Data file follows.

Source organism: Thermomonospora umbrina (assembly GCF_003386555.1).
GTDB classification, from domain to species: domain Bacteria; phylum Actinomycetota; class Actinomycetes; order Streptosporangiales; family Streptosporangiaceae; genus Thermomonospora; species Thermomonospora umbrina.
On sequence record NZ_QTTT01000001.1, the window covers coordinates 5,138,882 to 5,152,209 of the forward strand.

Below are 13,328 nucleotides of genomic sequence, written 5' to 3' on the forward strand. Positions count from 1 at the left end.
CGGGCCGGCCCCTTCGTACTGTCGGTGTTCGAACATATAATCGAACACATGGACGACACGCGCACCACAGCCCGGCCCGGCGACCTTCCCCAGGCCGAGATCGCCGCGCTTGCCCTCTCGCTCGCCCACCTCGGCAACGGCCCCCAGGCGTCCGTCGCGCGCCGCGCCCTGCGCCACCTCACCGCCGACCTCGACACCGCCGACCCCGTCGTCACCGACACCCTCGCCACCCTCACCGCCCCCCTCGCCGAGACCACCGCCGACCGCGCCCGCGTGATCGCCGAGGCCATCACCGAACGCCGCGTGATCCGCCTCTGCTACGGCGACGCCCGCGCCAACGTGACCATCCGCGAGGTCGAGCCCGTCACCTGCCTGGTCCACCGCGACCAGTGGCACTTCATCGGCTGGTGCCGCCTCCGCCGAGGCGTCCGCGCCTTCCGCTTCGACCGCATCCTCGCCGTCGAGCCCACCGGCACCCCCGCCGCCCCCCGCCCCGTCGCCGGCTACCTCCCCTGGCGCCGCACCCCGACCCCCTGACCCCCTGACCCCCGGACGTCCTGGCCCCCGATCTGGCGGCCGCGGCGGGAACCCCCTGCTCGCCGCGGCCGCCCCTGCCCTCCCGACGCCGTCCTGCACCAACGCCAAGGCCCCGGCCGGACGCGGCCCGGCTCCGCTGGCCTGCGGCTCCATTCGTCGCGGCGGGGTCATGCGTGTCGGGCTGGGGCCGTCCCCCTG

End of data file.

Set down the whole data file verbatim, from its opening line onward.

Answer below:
Source organism: Thermomonospora umbrina (assembly GCF_003386555.1).
GTDB classification, from domain to species: domain Bacteria; phylum Actinomycetota; class Actinomycetes; order Streptosporangiales; family Streptosporangiaceae; genus Thermomonospora; species Thermomonospora umbrina.
On sequence record NZ_QTTT01000001.1, the window covers coordinates 5,138,882 to 5,152,209 of the forward strand.

Below are 13,328 nucleotides of genomic sequence, written 5' to 3' on the forward strand. Positions count from 1 at the left end.
CGGGCCGGCCCCTTCGTACTGTCGGTGTTCGAACATATAATCGAACACATGGACGACACGCGCACCACAGCCCGGCCCGGCGACCTTCCCCAGGCCGAGATCGCCGCGCTTGCCCTCTCGCTCGCCCACCTCGGCAACGGCCCCCAGGCGTCCGTCGCGCGCCGCGCCCTGCGCCACCTCACCGCCGACCTCGACACCGCCGACCCCGTCGTCACCGACACCCTCGCCACCCTCACCGCCCCCCTCGCCGAGACCACCGCCGACCGCGCCCGCGTGATCGCCGAGGCCATCACCGAACGCCGCGTGATCCGCCTCTGCTACGGCGACGCCCGCGCCAACGTGACCATCCGCGAGGTCGAGCCCGTCACCTGCCTGGTCCACCGCGACCAGTGGCACTTCATCGGCTGGTGCCGCCTCCGCCGAGGCGTCCGCGCCTTCCGCTTCGACCGCATCCTCGCCGTCGAGCCCACCGGCACCCCCGCCGCCCCCCGCCCCGTCGCCGGCTACCTCCCCTGGCGCCGCACCCCGACCCCCTGACCCCCTGACCCCCGGACGTCCTGGCCCCCGATCTGGCGGCCGCGGCGGGAACCCCCTGCTCGCCGCGGCCGCCCCTGCCCTCCCGACGCCGTCCTGCACCAACGCCAAGGCCCCGGCCGGACGCGGCCCGGCTCCGCTGGCCTGCGGCTCCATTCGTCGCGGCGGGGTCATGCGTGTCGGGCTGGGGCCGTCCCCCTG